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UK gov admits porn age checks could be easily bypassed and lead to fraud



THE UK GOVERNMENT has committed to pressing ahead with its proposed age verification system, despite acknowledging the mass of inherent flaws.



The system dates back to July 2013, when then-Prime Minister David Cameron outlined plans to require adult websites to have mandatory age filters excluding under-18s. Despite the proposal being underdeveloped and unlikely to make any difference, the government has continued to work on it.

Digital Minister Matt Hancock has now signed off on an impact assessment for the new system (part of the Digital Economy Act 2017), which has undergone a slight change in the last five years.

The plan now is to force all UK broadband ISPs to block websites containing pornographic content unless they implement age verification.

The UN has warned that the approach lacks ‘data sharing safeguards’ – and that’s ignoring the fact that age verification is incredibly easy to circumvent by, say, lying about your age. Reliable verification is impossible without forcing people to share personal data with potentially dodgy adult websites – and that has huge implications for peoples’ personal lives in the event of a leak.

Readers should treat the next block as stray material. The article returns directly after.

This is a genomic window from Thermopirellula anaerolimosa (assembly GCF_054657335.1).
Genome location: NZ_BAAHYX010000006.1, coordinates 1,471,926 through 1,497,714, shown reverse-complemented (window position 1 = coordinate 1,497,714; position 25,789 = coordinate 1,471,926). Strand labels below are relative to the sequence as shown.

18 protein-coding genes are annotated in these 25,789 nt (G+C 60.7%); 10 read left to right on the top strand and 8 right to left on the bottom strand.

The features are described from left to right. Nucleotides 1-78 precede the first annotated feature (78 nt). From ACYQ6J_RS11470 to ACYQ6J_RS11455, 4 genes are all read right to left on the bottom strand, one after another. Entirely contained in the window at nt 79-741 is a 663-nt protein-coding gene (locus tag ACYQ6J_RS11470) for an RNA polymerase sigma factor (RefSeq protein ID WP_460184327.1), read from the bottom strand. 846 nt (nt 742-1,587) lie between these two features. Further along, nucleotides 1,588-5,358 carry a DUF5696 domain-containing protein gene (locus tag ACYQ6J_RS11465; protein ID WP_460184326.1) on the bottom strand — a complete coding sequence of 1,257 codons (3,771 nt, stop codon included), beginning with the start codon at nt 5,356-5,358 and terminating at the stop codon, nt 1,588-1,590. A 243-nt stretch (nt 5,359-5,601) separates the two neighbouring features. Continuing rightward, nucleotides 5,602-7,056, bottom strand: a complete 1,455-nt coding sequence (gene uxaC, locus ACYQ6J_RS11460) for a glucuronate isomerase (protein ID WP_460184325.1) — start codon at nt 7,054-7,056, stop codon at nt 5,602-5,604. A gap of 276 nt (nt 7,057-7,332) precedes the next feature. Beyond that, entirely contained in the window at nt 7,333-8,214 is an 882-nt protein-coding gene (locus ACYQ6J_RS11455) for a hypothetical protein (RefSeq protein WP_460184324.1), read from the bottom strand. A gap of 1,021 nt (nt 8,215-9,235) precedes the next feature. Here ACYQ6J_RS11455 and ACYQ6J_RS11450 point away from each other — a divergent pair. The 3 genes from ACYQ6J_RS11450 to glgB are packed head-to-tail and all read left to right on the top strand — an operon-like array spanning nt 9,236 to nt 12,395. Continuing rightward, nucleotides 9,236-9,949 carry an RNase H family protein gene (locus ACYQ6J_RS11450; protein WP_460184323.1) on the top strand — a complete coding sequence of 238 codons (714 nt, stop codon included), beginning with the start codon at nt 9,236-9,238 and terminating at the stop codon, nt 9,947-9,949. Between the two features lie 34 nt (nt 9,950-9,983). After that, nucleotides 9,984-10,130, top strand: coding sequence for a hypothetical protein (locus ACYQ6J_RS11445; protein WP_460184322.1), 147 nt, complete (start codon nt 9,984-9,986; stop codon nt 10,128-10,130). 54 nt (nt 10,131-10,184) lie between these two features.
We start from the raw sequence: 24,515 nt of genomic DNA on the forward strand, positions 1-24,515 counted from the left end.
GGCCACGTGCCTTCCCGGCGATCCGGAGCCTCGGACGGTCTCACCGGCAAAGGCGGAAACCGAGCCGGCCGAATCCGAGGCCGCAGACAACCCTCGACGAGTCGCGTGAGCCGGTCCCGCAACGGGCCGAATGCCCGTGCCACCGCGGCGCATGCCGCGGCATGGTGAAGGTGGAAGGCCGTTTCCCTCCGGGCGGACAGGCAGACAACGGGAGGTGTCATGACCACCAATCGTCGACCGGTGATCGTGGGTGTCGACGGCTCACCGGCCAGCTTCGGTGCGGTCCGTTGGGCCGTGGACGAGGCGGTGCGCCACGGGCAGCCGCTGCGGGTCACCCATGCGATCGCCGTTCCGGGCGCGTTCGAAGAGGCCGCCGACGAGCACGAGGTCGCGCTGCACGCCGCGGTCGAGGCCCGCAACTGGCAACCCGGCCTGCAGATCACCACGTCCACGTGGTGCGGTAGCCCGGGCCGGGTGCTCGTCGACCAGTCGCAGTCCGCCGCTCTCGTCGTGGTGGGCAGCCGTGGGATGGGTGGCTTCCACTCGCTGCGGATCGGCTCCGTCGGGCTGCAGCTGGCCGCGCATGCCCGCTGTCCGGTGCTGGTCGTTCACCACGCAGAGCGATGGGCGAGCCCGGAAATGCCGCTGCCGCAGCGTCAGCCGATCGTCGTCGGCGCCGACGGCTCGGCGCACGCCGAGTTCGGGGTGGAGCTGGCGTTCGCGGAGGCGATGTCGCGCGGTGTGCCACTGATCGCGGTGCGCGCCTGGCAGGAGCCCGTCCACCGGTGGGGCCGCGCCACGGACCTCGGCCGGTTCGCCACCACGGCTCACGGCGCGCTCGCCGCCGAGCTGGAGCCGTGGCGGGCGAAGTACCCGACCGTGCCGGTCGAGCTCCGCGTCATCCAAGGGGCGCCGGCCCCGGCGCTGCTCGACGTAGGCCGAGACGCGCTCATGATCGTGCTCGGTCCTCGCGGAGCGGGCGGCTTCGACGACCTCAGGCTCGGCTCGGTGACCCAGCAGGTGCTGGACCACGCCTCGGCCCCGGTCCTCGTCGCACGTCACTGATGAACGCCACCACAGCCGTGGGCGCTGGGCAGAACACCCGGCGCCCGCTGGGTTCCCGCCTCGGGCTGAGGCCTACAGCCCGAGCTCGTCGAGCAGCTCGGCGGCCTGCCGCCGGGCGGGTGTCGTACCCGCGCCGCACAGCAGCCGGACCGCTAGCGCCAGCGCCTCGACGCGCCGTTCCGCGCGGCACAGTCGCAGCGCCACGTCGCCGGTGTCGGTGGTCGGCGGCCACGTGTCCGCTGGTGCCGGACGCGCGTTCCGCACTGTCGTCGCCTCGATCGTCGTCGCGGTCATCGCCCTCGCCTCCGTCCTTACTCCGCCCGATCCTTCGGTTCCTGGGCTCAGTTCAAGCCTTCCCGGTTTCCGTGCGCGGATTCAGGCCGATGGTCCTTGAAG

Despite this, Hancock signed off on an earlier impact assessment for the new Age Verification Regulator in mid-December, which included a list of the potential risks and problems that the system could encounter:



Risks Identified by the Impact Assessment:

  • Deterring adults from consuming content as a result of privacy/ fraud concerns linked to inputting ID data into sites and apps, also some adults may not be able to prove their age online;

  • Development of alternative payment systems and technological workarounds could mean porn providers do not comply with new law, and enforcement is impossible as they are based overseas, so the policy goal would not be achieved;

  • The assumption that ISPs will comply with the direction of the regulator;

  • Reputational risks including government censorship, over-regulation, freedom of speech and freedom of expression;

  • The potential for online fraud could raise significantly, as criminals adapt approaches in order to make use of false AV systems / spoof websites and access user data;

  • The potential ability of children, particularly older children, to bypass age verification controls is a risk. However, whilst no system will be perfect, and alternative routes such as virtual private networks and peer-to-peer sharing of content may enable some under-18s to see this content, Ofcom research indicates that the numbers of children bypassing network level filters, for example, is very low (ca. 1 per cent);

  • Adults (and some children) may be pushed towards using ToR and related systems to avoid AV where they could be exposed to illegal and extreme material that they otherwise would never have come into contact with.

As well as these risks, the Impact Assessment also puts the cost of establishing a regulator at between £1 million and £7.9 million; and states that large ISPs could face costs of up to £500,000 to update their systems.

Despite the government taking the positive step of identifying these challenges, it remains committed to its plan. µ

Source : Inquirer



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